How the Ashes highlighted Australia's ball-tampering shame

Sam Goodwin
Sports Editor

Tim Paine’s Ashes performance was officially the worst from an Australian wicketkeeper in 26 years.

The Australian captain managed just 180 runs with the bat across the five-Test series - an average of 20.

It makes for the lowest batting average from an Australian wicketkeeper in a five-Test series since 1993.

But the ramifications from Australia’s ball-tampering scandal mean Paine is Australia’s captain and wicketkeeper out of sheer necessity.

Steve Smith is in the midst of a one-year ban from all leadership positions, while previous vice-captain David Warner is banned from such positions for life.

WHAT CONTROVERSY: Steve Smith photo smashes Jack Leach scandal

Paine became the captain almost by default because of a lack of leadership and experience in the side when Smith and Warner were suspended.

Paine’s performances with the bat (and to a lesser extent the gloves) haven’t exactly been enough to see him retain his spot, but what other options do the Aussies have?

Tim Paine with teammates Marnus Labuschagne, Steve Smith and David Warner. (Photo by Visionhaus/Getty Images)

You can’t pick a side without considering who will be the captain.

If the sandpaper scandal never happened, Smith would still be captain and Alex Carey would most likely be the wicketkeeper.

But Paine will stay because of a lack of any real captaincy replacements.

Travis Head - vice-captain for the first four Ashes Tests - was dropped to make way for Mitchell Marsh in the fifth Test.

Marsh himself was vice-captain at one stage before he was dropped.

Usman Khawaja captains Queensland in Sheffield Shield cricket, but hasn’t been able to cement his spot in Australia’s XI.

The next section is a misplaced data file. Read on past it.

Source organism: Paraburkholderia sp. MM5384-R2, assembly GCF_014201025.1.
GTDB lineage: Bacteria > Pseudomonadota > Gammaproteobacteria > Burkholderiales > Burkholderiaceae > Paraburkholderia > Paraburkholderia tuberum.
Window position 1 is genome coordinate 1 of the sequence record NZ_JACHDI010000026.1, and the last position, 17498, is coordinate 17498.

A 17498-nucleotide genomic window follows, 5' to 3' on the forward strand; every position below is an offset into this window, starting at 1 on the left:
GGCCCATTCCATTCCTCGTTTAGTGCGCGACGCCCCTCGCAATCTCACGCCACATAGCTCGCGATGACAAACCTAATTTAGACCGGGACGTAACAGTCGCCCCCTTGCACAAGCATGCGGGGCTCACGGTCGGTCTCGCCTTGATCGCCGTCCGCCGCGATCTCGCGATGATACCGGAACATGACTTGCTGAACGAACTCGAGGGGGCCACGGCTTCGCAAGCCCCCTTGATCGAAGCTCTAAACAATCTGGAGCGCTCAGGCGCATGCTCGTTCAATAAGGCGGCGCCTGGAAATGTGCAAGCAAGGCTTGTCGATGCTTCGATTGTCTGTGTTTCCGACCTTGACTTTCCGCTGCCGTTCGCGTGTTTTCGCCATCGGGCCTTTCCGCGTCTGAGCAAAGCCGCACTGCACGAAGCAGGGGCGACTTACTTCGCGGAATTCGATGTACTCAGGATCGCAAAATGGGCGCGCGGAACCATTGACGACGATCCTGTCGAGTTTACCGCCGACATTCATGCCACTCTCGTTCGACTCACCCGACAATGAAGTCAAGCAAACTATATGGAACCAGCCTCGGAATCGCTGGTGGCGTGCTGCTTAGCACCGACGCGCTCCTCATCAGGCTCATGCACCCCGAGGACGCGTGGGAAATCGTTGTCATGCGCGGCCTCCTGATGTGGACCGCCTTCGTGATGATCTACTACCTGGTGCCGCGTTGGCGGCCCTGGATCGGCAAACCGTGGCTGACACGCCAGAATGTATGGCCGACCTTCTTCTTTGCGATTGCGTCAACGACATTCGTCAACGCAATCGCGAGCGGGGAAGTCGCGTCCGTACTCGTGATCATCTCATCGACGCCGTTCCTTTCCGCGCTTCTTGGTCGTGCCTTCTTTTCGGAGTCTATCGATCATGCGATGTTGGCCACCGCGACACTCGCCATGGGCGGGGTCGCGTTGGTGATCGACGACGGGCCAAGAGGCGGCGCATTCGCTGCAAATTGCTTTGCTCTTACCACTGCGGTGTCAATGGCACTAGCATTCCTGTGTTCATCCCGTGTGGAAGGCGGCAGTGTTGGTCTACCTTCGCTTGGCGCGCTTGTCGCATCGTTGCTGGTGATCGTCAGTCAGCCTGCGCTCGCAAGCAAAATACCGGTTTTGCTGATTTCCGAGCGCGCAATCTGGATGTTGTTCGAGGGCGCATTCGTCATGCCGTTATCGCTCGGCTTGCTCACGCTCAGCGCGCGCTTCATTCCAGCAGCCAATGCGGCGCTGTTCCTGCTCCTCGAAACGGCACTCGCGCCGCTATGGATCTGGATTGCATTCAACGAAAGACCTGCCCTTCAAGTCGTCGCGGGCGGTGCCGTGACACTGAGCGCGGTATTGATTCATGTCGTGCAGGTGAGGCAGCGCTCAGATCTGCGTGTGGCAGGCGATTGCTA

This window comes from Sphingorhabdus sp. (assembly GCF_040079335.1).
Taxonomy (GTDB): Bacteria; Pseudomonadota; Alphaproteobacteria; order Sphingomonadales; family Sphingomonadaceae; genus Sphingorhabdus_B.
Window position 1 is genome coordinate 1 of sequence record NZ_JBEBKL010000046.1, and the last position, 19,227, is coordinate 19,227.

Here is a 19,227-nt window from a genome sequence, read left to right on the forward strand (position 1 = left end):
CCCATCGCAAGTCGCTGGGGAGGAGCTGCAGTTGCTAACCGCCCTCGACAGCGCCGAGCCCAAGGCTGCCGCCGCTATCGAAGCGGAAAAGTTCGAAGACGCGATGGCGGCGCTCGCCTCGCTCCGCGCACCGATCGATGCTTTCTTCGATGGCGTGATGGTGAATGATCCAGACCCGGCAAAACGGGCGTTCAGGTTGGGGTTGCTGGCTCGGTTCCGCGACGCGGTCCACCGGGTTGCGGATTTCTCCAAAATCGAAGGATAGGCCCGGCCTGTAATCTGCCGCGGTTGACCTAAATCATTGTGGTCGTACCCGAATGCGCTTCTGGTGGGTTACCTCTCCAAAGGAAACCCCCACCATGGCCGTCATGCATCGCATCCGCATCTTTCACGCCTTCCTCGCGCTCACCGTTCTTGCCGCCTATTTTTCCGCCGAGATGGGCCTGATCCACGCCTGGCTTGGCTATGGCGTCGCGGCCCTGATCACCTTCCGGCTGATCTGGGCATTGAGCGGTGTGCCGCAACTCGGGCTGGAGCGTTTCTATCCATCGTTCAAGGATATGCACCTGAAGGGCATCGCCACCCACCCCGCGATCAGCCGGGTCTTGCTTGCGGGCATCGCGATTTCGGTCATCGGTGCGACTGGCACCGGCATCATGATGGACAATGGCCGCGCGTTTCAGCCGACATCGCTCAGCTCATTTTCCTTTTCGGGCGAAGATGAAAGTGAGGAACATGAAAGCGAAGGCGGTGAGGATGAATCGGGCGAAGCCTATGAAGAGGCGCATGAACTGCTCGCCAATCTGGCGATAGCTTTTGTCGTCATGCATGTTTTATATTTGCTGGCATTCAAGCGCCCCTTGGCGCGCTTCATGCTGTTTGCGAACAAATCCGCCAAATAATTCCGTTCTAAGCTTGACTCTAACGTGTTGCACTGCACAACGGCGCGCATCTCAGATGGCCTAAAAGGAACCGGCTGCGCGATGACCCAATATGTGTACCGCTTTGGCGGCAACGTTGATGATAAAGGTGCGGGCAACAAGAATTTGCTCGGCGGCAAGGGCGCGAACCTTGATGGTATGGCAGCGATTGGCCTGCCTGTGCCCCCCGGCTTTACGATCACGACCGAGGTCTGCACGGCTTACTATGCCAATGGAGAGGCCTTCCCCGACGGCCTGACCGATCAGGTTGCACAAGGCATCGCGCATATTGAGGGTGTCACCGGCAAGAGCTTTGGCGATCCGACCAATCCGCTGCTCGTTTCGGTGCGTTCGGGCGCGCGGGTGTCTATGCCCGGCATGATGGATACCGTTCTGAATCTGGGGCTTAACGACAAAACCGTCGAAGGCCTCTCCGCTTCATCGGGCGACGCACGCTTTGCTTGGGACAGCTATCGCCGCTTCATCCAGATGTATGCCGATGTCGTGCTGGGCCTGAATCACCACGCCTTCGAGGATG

Pat Cummins, Josh Hazlewood and Nathan Lyon would all seemingly be viable candidates, but selectors appear unwilling to hand the captaincy to a bowler.

Tim Paine and the Aussies celebrate with the urn. (Image: GLYN KIRK/AFP/Getty Images)

Paine’s captaincy called into question

Paine’s leadership throughout one of the darkest periods in Australian cricket history has been undeniably good.

But has his captaincy been that great?

His struggles with the DRS reached historic lows, successfully reviewing just one out of 13 attempts throughout the Ashes.

His decision to bowl first in the fifth Test at The Oval - one of England’s best batting decks - was also widely criticised.

Paine's team return to Australia after successfully retaining the Ashes, something their predecessors on tours of England in 2005, 2009, 2013 and 2015 failed to achieve.

But a loss in the series finale means the drought drags on; Australia haven't recorded an Ashes series win in England since Steve Waugh's side triumphed 4-1 in 2001.

Coach Justin Langer, who flashed an ice-cold look in the rooms as England completed a 135-run victory, expressed mixed emotions.

"A bit hollow really,” Langer said of the missed opportunity.

Paine conceded he simply wasn’t good enough with reviews and made no excuses for his continual DRS failures.

"I'm going to do some umpiring school when I get home," he said.

"I'll enrol in a level three umpires course and see if I can get them right.

"I'm getting it wrong, I don't know what else to say. We're having a mare. We've got it wrong.

"It happens, it's fast, it's a tough job. As I've said throughout the whole Test series I've got a new respect for umpiring, particularly in Test cricket.

"For years players whinged about umpiring and now we've got it in our hands a little bit and we're finding that it's hard."

There’s no questioning the outstanding job Paine has done, but the uncomfortable reality is he probably shouldn’t be there.

with AAP